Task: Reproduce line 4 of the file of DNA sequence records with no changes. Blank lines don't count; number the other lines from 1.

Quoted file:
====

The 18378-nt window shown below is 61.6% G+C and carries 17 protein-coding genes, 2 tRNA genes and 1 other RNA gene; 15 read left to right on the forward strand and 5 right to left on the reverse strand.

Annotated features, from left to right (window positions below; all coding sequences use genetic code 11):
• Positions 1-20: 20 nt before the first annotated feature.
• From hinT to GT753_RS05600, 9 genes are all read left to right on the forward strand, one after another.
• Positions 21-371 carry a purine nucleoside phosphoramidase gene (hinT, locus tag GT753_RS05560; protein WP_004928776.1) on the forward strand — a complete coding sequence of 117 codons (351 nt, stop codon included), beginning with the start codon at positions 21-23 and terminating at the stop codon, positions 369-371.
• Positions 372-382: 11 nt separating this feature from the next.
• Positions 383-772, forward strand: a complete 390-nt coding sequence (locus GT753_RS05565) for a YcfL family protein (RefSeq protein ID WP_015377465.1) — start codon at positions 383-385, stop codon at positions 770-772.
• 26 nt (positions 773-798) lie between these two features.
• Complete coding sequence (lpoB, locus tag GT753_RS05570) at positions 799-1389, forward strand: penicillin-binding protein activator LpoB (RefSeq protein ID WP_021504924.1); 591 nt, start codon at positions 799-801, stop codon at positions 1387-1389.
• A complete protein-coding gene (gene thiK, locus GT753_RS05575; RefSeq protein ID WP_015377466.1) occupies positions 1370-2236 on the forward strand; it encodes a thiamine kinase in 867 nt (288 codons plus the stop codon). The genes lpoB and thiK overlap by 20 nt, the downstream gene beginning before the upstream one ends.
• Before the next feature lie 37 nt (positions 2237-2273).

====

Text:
• From hinT to GT753_RS05600, 9 genes are all read left to right on the forward strand, one after another.